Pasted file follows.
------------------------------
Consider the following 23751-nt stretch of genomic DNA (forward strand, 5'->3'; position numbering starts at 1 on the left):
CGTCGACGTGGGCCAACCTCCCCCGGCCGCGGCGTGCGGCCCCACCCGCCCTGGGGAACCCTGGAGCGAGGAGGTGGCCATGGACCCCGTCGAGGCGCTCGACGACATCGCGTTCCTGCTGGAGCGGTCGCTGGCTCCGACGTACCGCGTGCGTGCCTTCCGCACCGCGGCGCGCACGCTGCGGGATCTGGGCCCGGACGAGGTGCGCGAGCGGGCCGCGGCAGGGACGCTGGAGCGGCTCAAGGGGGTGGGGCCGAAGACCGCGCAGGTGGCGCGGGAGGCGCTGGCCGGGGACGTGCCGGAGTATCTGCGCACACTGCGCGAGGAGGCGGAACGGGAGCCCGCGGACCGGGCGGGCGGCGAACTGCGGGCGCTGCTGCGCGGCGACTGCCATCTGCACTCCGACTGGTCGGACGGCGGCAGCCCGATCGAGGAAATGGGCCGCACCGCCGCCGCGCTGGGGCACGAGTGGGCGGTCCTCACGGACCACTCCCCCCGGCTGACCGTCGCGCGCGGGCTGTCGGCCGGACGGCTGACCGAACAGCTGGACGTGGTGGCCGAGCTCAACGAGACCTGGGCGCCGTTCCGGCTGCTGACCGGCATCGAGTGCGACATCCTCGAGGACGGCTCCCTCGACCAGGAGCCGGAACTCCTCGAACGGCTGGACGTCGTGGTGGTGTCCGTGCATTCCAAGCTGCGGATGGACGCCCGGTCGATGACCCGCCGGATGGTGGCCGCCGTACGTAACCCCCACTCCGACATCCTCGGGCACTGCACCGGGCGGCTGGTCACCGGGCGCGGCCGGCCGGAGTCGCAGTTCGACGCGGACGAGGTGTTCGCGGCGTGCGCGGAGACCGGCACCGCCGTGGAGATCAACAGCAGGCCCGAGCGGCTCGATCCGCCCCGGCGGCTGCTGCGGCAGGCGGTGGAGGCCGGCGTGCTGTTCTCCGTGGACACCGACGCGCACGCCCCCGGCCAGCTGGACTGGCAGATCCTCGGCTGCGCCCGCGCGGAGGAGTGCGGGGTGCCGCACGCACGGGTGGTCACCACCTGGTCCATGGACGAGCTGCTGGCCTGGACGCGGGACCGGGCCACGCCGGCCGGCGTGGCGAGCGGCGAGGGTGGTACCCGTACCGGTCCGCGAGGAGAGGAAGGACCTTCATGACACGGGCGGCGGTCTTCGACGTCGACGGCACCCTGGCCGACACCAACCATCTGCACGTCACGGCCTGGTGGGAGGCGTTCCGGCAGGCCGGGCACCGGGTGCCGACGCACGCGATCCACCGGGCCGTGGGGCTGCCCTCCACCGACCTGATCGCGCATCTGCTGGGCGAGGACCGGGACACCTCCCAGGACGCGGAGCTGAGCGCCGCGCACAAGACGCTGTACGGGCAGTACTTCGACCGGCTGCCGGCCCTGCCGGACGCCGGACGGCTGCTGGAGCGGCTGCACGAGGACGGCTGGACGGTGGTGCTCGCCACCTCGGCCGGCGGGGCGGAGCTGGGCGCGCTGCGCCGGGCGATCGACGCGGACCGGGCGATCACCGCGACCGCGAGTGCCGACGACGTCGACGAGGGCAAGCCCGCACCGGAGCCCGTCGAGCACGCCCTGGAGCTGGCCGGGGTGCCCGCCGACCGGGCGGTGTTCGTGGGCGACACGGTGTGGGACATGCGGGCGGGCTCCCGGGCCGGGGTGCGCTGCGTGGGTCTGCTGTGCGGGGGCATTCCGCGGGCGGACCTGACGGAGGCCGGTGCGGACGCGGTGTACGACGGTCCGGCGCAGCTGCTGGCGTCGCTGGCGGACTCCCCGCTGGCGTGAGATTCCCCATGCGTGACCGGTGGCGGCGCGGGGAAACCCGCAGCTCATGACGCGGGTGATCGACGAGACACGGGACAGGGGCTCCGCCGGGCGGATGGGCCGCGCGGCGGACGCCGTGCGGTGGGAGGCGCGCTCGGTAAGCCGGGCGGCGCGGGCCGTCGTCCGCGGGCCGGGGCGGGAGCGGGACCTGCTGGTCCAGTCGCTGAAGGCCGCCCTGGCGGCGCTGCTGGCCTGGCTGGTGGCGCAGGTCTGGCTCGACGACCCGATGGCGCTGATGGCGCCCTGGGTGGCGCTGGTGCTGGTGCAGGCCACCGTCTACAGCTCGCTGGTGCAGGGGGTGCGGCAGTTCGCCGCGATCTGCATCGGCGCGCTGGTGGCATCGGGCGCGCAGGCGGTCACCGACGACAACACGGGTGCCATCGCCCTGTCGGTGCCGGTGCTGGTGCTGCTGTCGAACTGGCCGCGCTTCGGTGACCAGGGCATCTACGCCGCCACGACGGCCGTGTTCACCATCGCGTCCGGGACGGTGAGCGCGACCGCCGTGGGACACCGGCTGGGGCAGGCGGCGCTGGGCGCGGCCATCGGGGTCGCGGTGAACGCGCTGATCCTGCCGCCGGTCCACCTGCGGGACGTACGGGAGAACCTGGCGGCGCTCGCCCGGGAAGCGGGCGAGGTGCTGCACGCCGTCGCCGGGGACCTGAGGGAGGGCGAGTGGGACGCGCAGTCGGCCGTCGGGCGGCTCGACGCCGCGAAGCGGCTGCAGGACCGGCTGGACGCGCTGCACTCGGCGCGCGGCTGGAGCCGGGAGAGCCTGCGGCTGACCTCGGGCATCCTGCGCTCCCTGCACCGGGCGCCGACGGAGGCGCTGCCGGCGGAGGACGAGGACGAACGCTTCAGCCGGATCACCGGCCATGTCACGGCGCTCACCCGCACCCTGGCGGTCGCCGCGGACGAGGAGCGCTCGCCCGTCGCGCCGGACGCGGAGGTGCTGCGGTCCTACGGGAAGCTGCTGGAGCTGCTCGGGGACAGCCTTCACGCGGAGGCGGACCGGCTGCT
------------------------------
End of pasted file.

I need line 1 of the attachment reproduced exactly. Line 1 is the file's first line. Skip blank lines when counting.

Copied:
Consider the following 23751-nt stretch of genomic DNA (forward strand, 5'->3'; position numbering starts at 1 on the left):